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When traveling to a new country I highly recommend minimal preplanning of destinations and events.  Of course it is necessary to prepare for money exchanges and make sure you don’t book a place in a crime infested neighborhood, etc.  But get to your initial destination, and then go with the flow.  Walk about with no agenda.  Get up in the morning, look at a map and see what strikes your fancy – and go.  Hop on a train, use the subway, snag a bus – mingle with the local people.  Go into a store, museum, or tavern just because it interests you at the moment.

Many people travel by tour with preplanned meals, lodging and destinations.  There are others that even though they are travelling solo or with a small group, will plot out where they will go, what they will see, and what they will eat down to the last detail.  Not only is that boring, but it removes the chances for one of the best reasons to travel: unexpected encounters with fellow travelers that can lead to unbelievably pleasant experiences.

A couple examples might prove useful.  I will post one today and another in a day or so.

I was travelling in Europe with my closest friend Scott and his girlfriend Tam.  We had spent a couple days in Amsterdam followed by a few days in Paris.  In Amsterdam we had gone to the Rijksmuseum (which I highly recommend if you like art) and walked the canals and the famous red light district.  We also had a drunken night with some Australian tankers on leave from their army.  But that’s another story.  In Paris we had gone to the Louvre, the Musee D’Orsay, Notre Dame and the Eiffel Tower.  Pretty standard touristy fare, but Tam had never been to Europe before and, as an artist and painter herself, she wanted to see some of Europe’s famous art and architecture.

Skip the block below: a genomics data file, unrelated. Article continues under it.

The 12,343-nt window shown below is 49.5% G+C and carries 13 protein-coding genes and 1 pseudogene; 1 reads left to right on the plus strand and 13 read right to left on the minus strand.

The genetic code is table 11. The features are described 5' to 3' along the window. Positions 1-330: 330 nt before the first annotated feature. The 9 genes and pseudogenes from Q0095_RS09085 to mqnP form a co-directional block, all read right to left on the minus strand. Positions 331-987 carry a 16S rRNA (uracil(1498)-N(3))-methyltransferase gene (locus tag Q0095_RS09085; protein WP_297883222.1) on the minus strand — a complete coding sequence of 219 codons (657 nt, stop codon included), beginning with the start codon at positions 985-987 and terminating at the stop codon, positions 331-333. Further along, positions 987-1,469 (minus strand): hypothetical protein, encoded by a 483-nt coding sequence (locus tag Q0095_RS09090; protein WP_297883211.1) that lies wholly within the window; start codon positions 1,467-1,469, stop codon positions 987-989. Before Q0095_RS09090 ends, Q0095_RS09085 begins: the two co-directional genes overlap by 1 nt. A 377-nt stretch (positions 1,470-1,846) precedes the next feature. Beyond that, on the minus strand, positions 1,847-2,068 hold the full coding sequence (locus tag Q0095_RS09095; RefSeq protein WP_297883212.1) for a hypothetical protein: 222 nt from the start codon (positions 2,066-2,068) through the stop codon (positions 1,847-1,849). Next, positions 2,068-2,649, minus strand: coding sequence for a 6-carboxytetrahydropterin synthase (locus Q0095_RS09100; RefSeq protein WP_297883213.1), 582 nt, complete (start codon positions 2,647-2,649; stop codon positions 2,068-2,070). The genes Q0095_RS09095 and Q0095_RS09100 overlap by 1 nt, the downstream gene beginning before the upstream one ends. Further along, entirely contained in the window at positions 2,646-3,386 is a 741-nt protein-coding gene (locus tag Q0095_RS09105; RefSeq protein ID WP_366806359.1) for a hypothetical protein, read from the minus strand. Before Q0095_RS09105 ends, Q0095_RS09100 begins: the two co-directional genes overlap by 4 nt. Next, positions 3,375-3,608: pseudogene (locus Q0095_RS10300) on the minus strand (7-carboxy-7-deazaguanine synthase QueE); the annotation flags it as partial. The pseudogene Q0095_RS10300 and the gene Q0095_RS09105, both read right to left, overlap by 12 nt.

Our next stop was to be London via ferry out of Calais.  We had tentative plans for some sightseeing in there before heading to Scotland.  Scott and I were of course intending to hit as many English and Scottish taverns as possible to sample some of the finest in European beers and ales and stouts, as well as get in some dart matches.  Both of us played darts competitively and Britain was said to have the best dart players in the world.  We wanted to test our skills among the locals.  The players in Amsterdam had not been much competition.

So we found ourselves getting off the train in Calais at 8 in the morning and had been walking about trying to find reasonably priced lodging for our overnight stay.  Usually that entailed getting a mile or so from the train station.  Scott and I were both wearing cowboy hats (and boots) which screamed American! In 1990 this was usually a good thing and the overt American look had helped break the ice with many fellow travelers.  Americans were well liked at that time.

“Hey Yanks”!  “HEY YANKS”!!

Obviously someone was trying to get our attention.  Just as obvious was the fact they sounded quite drunk.  And as we got closer to the source of the shouting, they looked quite drunk as well.  No matter.  Drunken Brits in northern France are not an uncommon sight.  The philosophy being that if they toss the ale down too extravagantly, the French just ship em’ back across the channel.  At home in England they face a higher risk of arrest for their exuberance.  So it was not with complete surprise that we came across a group of 6-8 Brits winding down a long evening out on a patio area in front of a small inn/tavern.  The clanking of mugs and the sound of laughter carried to us as we headed their way.